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Fast Reactive Brownian Dynamics

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SDBW04 - Spatially distributed stochastic dynamical systems in biology

I will describe a particle-based algorithm for reaction-diffusion problems that combines Brownian dynamics with a Markov reaction process. The microscopic model simulated by our Split Reactive Brownian Dynamics (SRBD) algorithm is based on the Doi or volume-reactivity model. This model applies only to reactions with at most two reactants, which is physically realistic. Let us consider the simple reaction A+B->product. In the Doi model, particles are independent spherical Brownian walkers (this can be relaxed to account for hydrodynamic interactions), and while an A and a B particle overlap, there is a Poisson process with a given microscopic reaction rate for the two particles to react and give a product. Our goal is to simulate this complex Markov process in dense systems of many particles, in the presence of multiple reaction channels.

Our algorithm is inspired by the Isotropic Direct Simulation Monte Carlo (I-DSMC) method and the next subvolume method. Strang splitting is used to separate diffusion and reaction; this is the only approximation made in our method. In order to process reactions without approximations, with the particles frozen in place, we use an event-driven algorithm. We divide the system into a grid of cells such that only particles in neighboring cells can react. Each cell schedules the next potential reaction to happen involving a particle in that cell and a particle in one of the neighboring cells, and an event queue is used to select the next cell in which a reaction may happen.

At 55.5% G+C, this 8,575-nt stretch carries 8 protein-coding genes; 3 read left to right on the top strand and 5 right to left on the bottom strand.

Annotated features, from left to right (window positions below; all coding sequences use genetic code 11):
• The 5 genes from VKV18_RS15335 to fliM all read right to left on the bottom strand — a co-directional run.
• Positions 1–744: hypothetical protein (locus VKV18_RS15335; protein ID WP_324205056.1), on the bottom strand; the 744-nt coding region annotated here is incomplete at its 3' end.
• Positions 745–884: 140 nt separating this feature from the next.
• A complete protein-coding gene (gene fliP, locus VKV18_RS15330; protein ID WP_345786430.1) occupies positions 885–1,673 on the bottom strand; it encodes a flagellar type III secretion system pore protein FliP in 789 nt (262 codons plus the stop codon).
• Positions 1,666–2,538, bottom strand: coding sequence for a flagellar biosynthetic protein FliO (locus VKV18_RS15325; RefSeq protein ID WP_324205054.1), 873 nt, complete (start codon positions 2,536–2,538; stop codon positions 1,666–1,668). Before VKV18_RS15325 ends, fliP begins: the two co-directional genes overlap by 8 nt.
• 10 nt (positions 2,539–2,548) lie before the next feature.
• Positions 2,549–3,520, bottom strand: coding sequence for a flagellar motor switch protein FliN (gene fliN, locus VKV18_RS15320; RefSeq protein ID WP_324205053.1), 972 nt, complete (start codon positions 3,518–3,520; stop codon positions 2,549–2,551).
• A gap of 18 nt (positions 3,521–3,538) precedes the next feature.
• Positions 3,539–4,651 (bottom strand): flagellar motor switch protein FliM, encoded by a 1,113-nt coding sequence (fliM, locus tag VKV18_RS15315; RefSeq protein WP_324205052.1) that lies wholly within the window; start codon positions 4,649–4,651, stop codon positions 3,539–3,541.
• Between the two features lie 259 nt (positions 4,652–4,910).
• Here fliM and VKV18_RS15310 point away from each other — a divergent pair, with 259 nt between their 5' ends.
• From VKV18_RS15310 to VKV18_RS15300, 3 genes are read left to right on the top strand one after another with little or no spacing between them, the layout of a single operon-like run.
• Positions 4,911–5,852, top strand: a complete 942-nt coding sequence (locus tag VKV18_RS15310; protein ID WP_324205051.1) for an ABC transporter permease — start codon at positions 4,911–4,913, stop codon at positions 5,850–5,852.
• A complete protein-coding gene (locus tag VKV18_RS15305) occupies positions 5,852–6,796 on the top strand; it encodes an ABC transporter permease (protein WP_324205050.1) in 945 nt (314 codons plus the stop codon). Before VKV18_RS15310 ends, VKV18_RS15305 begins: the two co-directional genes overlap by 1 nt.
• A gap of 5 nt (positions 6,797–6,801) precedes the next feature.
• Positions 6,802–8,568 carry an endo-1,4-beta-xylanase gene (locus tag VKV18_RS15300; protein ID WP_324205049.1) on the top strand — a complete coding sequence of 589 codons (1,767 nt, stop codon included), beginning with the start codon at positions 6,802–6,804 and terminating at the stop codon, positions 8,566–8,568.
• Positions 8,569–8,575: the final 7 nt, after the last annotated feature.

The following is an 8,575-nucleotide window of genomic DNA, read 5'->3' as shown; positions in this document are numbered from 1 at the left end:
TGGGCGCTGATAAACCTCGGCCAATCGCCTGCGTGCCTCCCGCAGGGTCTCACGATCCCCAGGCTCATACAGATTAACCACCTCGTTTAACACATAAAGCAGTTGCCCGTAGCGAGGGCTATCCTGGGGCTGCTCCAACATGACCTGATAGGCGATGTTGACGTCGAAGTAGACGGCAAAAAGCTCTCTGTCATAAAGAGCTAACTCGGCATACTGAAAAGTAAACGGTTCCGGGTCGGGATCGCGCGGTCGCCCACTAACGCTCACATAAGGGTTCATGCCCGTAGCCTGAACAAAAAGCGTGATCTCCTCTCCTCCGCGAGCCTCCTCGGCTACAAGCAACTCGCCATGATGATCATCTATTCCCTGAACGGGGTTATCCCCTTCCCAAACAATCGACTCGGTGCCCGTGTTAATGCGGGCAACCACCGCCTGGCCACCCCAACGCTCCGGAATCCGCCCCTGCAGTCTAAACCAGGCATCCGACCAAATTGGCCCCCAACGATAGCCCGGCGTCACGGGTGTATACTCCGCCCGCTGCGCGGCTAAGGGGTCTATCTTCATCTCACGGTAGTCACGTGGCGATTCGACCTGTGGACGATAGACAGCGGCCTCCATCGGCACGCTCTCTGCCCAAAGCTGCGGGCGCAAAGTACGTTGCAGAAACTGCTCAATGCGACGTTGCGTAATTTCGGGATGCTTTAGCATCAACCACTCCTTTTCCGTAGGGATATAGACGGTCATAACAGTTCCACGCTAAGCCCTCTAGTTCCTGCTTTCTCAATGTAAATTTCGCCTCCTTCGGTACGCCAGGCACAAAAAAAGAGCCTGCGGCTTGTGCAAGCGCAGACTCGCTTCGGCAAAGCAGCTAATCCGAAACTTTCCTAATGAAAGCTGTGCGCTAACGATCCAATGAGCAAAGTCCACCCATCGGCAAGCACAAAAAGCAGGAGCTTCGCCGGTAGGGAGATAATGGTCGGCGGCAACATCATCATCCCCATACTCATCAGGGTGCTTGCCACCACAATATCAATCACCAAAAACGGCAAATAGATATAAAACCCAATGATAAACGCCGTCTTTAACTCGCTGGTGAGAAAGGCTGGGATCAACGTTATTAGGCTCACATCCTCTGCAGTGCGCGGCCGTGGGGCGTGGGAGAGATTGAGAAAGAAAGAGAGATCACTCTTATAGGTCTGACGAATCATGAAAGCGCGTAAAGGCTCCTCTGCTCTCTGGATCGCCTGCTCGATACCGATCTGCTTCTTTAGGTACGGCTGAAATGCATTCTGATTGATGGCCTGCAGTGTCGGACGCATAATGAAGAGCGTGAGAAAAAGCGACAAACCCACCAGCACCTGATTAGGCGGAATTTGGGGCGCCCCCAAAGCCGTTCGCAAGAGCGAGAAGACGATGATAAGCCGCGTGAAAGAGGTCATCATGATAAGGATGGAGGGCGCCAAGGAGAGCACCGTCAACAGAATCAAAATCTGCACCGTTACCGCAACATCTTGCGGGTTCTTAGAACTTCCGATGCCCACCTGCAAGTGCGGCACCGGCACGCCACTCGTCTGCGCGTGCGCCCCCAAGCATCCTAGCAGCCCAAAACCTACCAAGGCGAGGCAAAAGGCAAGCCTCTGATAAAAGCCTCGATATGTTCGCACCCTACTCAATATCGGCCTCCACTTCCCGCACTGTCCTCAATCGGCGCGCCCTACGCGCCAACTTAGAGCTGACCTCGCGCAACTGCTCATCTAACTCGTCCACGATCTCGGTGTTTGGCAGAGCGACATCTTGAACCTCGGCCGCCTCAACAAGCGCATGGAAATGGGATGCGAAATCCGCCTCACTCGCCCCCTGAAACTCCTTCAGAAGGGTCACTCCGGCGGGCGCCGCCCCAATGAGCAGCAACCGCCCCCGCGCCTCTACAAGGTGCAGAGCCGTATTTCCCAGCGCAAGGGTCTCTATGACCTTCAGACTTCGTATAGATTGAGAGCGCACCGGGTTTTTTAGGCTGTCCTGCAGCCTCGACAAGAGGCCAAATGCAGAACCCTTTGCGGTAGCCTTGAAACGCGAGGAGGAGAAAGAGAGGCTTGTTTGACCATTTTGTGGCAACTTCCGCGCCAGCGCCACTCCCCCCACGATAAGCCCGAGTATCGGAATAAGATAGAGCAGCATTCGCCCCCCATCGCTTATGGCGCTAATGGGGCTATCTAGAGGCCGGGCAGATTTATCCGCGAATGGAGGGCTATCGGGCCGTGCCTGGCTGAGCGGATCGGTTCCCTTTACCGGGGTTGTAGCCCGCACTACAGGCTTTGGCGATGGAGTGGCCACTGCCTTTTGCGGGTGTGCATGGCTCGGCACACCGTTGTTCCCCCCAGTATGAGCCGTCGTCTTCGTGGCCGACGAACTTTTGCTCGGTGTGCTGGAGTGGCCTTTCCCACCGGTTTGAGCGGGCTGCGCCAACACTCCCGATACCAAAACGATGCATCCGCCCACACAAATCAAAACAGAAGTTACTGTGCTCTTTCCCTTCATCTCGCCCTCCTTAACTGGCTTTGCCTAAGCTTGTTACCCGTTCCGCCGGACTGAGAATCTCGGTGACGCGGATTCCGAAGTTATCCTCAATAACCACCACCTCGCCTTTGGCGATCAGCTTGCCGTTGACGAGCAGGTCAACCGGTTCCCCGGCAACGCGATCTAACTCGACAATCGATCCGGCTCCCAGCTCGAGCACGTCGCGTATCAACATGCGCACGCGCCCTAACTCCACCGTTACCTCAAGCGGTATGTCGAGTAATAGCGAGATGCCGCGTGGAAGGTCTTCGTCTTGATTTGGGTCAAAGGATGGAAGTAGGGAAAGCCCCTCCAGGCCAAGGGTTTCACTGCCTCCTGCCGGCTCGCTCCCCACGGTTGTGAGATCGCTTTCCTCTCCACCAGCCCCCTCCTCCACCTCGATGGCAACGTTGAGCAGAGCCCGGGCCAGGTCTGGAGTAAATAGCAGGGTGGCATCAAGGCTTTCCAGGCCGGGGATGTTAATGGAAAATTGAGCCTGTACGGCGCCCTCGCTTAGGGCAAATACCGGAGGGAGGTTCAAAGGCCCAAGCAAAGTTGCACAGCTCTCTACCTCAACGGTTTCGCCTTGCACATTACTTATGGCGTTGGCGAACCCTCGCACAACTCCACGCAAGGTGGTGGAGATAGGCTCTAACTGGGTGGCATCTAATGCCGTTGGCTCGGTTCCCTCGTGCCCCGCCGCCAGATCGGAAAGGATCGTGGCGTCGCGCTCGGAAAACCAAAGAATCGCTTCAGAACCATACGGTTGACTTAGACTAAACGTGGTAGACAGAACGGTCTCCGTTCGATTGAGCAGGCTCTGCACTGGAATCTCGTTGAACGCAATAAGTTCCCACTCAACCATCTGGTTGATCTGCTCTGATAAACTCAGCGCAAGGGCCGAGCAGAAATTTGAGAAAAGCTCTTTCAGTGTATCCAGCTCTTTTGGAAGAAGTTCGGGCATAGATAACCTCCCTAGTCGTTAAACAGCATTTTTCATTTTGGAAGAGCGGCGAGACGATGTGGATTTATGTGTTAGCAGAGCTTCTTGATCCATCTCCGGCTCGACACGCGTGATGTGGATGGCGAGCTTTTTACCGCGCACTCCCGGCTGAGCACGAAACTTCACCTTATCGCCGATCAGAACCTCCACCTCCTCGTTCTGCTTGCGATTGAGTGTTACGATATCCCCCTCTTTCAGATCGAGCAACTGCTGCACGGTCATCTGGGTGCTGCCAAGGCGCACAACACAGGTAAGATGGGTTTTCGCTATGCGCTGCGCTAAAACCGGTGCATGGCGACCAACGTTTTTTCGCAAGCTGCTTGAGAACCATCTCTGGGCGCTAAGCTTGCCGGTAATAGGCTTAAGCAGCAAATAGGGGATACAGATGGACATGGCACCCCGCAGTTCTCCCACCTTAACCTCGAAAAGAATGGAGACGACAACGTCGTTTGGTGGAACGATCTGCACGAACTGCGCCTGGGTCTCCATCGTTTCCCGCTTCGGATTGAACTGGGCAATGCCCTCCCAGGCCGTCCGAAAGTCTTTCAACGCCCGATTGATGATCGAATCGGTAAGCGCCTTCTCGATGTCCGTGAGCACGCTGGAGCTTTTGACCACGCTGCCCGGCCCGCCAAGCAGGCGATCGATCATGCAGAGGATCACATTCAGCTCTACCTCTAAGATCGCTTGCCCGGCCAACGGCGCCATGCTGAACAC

Note that, while a grid of cells is used to make the algorithm efficient, the results obtained by the SRBD method are grid-independent and thus free of grid artifacts, such as loss of Galilean invariance and sensitivity of the results to the grid spacing. I will compare our SRBD method with grid-based methods, such as©RDME and a variant of RDME that we call Split Brownian Dynamics with Reaction Master Equation (S-BD-RME), on a problem involving the spontaneous f

This talk is part of the Isaac Newton Institute Seminar Series series.

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